What place for scholarship in university language learning and teaching?
Rita Balestrini & Chiara Cirillo, University of Reading - Download slides here
As the emergence of new theories of learning and teaching gives rise to new pedagogies, and 'scholarship of learning and teaching' (Biggs & Tang, 2011) becomes established in British universities, there are increased expectations for these pedagogies to inform the classroom. How do university language professionals reconcile these demands with the confines of their mostly part-time, often hourly-paid, roles?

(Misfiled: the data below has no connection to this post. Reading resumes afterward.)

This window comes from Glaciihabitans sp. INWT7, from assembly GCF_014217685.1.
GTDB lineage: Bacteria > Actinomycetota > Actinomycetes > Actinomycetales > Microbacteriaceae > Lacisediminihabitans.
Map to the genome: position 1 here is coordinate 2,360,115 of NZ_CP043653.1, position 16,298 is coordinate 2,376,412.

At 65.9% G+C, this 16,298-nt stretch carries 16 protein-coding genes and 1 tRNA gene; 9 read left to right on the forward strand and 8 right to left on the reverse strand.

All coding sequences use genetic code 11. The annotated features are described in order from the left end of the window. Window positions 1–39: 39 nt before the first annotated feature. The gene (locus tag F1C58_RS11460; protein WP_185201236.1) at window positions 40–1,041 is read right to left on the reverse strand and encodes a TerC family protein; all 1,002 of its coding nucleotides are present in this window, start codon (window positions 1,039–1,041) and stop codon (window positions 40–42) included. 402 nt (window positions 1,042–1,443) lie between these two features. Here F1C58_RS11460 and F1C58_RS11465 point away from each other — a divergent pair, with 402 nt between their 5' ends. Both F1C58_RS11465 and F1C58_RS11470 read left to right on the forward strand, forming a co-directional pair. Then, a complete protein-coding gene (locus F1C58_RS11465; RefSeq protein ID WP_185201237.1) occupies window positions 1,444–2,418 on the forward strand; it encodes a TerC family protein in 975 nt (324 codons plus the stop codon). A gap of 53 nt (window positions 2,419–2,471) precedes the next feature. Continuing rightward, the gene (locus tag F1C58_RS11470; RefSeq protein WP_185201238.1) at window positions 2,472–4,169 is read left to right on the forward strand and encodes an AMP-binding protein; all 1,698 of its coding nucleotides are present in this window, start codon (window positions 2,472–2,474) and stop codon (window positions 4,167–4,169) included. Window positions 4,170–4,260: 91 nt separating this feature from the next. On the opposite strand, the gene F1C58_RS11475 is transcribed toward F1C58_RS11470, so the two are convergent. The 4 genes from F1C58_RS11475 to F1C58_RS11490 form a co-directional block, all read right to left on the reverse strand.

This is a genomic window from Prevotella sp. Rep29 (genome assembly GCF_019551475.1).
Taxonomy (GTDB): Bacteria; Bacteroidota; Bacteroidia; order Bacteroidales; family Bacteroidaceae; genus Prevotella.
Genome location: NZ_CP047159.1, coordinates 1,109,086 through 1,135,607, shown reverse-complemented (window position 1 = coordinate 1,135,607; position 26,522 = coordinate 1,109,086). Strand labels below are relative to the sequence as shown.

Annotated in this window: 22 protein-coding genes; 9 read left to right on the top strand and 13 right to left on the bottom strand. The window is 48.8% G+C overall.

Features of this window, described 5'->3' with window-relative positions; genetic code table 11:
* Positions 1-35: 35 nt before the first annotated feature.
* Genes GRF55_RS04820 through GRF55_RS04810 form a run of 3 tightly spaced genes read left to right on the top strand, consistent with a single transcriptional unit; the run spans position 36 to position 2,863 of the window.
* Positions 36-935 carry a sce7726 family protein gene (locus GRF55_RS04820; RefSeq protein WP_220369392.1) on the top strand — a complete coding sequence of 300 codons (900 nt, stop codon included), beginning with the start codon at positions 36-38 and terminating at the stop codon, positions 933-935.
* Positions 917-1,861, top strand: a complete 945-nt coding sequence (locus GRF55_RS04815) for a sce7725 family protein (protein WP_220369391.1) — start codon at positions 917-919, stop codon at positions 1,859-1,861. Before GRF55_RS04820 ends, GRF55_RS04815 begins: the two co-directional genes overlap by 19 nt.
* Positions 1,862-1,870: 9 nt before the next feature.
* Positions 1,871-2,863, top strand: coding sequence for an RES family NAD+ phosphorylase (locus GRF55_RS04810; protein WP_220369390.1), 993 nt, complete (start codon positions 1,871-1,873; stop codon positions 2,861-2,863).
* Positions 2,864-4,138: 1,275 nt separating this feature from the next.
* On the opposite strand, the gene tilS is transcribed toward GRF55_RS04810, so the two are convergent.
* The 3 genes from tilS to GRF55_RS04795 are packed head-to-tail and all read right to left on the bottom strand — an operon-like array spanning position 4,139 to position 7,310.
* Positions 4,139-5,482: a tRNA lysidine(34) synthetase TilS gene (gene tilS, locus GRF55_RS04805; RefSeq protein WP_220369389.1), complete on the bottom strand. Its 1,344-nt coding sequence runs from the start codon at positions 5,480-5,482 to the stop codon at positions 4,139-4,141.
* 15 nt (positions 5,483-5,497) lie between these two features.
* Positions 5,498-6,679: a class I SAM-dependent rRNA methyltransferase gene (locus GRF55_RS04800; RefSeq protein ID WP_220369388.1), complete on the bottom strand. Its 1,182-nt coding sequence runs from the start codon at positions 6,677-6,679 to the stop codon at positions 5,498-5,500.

In recent decades, Languages as a university subject has changed significantly in response to ‘environmental’ requirements and so too, the pattern of foreign language provision. Languages are studied in Modern Languages departments or in Language Centres, as part of degrees or free-standing modules. However, despite these changes, some assumptions from which the ‘culture’ of the discipline (Becher, 2001) initially developed, continue to hold sway and the dichotomy between language and content, language skills and cultural knowledge, although questioned by some (Quist, 2000; Gieve & Cunico, 2012), is still reflected in the social organisation of its practitioners, the structure of curricula, and the different ways language teaching is delivered. In this presentation, we will explore to what extent this dualism hinders the scholarship of language learning and teaching and affects the academic identity and career development of language professionals on teaching-focused contracts, providing an overview of the national context and a case study of the University of Reading.